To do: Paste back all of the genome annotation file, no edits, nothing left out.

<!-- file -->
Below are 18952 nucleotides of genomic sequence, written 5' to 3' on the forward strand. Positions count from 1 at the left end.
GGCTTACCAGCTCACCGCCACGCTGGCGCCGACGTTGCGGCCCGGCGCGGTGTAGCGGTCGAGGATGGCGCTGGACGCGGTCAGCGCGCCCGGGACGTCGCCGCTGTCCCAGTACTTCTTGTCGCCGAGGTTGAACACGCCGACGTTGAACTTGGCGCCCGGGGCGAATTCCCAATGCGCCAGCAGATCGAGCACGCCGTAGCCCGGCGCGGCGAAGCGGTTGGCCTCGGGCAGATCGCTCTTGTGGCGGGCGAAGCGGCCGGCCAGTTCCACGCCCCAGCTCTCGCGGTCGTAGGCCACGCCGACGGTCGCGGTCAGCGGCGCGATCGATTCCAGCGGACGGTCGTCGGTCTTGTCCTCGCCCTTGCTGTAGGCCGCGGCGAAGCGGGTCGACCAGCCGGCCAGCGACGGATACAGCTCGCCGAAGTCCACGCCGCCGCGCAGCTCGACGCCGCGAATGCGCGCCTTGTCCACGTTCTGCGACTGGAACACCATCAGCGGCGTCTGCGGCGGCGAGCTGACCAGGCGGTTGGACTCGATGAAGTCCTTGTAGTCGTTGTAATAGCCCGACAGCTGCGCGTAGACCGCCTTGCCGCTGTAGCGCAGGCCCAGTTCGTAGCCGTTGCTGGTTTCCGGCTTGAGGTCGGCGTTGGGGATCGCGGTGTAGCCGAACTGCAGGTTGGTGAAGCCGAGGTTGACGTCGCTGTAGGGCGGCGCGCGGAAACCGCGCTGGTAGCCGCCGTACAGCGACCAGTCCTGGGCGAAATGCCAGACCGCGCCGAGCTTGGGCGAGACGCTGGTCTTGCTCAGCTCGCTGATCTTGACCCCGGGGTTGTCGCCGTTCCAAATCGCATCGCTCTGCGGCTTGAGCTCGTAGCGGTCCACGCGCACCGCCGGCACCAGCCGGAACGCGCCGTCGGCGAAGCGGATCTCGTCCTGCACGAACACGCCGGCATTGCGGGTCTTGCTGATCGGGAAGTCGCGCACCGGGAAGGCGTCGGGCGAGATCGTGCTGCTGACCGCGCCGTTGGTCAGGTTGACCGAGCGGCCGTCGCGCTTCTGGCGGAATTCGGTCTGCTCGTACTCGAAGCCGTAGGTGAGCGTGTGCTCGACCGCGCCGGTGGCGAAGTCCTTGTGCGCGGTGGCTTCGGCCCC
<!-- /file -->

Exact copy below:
Below are 18952 nucleotides of genomic sequence, written 5' to 3' on the forward strand. Positions count from 1 at the left end.
GGCTTACCAGCTCACCGCCACGCTGGCGCCGACGTTGCGGCCCGGCGCGGTGTAGCGGTCGAGGATGGCGCTGGACGCGGTCAGCGCGCCCGGGACGTCGCCGCTGTCCCAGTACTTCTTGTCGCCGAGGTTGAACACGCCGACGTTGAACTTGGCGCCCGGGGCGAATTCCCAATGCGCCAGCAGATCGAGCACGCCGTAGCCCGGCGCGGCGAAGCGGTTGGCCTCGGGCAGATCGCTCTTGTGGCGGGCGAAGCGGCCGGCCAGTTCCACGCCCCAGCTCTCGCGGTCGTAGGCCACGCCGACGGTCGCGGTCAGCGGCGCGATCGATTCCAGCGGACGGTCGTCGGTCTTGTCCTCGCCCTTGCTGTAGGCCGCGGCGAAGCGGGTCGACCAGCCGGCCAGCGACGGATACAGCTCGCCGAAGTCCACGCCGCCGCGCAGCTCGACGCCGCGAATGCGCGCCTTGTCCACGTTCTGCGACTGGAACACCATCAGCGGCGTCTGCGGCGGCGAGCTGACCAGGCGGTTGGACTCGATGAAGTCCTTGTAGTCGTTGTAATAGCCCGACAGCTGCGCGTAGACCGCCTTGCCGCTGTAGCGCAGGCCCAGTTCGTAGCCGTTGCTGGTTTCCGGCTTGAGGTCGGCGTTGGGGATCGCGGTGTAGCCGAACTGCAGGTTGGTGAAGCCGAGGTTGACGTCGCTGTAGGGCGGCGCGCGGAAACCGCGCTGGTAGCCGCCGTACAGCGACCAGTCCTGGGCGAAATGCCAGACCGCGCCGAGCTTGGGCGAGACGCTGGTCTTGCTCAGCTCGCTGATCTTGACCCCGGGGTTGTCGCCGTTCCAAATCGCATCGCTCTGCGGCTTGAGCTCGTAGCGGTCCACGCGCACCGCCGGCACCAGCCGGAACGCGCCGTCGGCGAAGCGGATCTCGTCCTGCACGAACACGCCGGCATTGCGGGTCTTGCTGATCGGGAAGTCGCGCACCGGGAAGGCGTCGGGCGAGATCGTGCTGCTGACCGCGCCGTTGGTCAGGTTGACCGAGCGGCCGTCGCGCTTCTGGCGGAATTCGGTCTGCTCGTACTCGAAGCCGTAGGTGAGCGTGTGCTCGACCGCGCCGGTGGCGAAGTCCTTGTGCGCGGTGGCTTCGGCCCC